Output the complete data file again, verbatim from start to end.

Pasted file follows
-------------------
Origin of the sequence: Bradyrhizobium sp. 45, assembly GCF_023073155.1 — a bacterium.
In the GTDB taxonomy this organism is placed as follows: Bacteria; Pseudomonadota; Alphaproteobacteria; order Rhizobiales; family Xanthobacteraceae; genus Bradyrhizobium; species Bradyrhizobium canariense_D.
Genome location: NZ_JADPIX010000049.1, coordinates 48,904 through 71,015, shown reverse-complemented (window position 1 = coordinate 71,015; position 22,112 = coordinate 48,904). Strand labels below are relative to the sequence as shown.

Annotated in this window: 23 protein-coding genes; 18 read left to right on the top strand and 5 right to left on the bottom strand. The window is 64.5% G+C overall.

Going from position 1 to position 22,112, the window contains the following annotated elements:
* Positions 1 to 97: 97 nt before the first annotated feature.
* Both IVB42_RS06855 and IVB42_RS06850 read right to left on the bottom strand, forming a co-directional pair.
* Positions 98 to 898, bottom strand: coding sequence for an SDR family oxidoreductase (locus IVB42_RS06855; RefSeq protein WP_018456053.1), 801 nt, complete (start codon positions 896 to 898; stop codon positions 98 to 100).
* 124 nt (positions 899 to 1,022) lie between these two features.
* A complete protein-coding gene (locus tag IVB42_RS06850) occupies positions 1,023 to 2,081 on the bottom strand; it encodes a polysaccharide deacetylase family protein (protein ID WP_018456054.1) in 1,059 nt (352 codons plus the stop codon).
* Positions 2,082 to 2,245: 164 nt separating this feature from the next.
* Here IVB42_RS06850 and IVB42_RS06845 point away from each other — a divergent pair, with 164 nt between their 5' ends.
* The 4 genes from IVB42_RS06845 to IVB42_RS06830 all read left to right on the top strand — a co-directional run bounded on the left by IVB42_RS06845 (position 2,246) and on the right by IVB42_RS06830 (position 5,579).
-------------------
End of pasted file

Origin of the sequence: Bradyrhizobium sp. 45, assembly GCF_023073155.1 — a bacterium.
In the GTDB taxonomy this organism is placed as follows: Bacteria; Pseudomonadota; Alphaproteobacteria; order Rhizobiales; family Xanthobacteraceae; genus Bradyrhizobium; species Bradyrhizobium canariense_D.
Genome location: NZ_JADPIX010000049.1, coordinates 48,904 through 71,015, shown reverse-complemented (window position 1 = coordinate 71,015; position 22,112 = coordinate 48,904). Strand labels below are relative to the sequence as shown.

Annotated in this window: 23 protein-coding genes; 18 read left to right on the top strand and 5 right to left on the bottom strand. The window is 64.5% G+C overall.

Going from position 1 to position 22,112, the window contains the following annotated elements:
* Positions 1 to 97: 97 nt before the first annotated feature.
* Both IVB42_RS06855 and IVB42_RS06850 read right to left on the bottom strand, forming a co-directional pair.
* Positions 98 to 898, bottom strand: coding sequence for an SDR family oxidoreductase (locus IVB42_RS06855; RefSeq protein WP_018456053.1), 801 nt, complete (start codon positions 896 to 898; stop codon positions 98 to 100).
* 124 nt (positions 899 to 1,022) lie between these two features.
* A complete protein-coding gene (locus tag IVB42_RS06850) occupies positions 1,023 to 2,081 on the bottom strand; it encodes a polysaccharide deacetylase family protein (protein ID WP_018456054.1) in 1,059 nt (352 codons plus the stop codon).
* Positions 2,082 to 2,245: 164 nt separating this feature from the next.
* Here IVB42_RS06850 and IVB42_RS06845 point away from each other — a divergent pair, with 164 nt between their 5' ends.
* The 4 genes from IVB42_RS06845 to IVB42_RS06830 all read left to right on the top strand — a co-directional run bounded on the left by IVB42_RS06845 (position 2,246) and on the right by IVB42_RS06830 (position 5,579).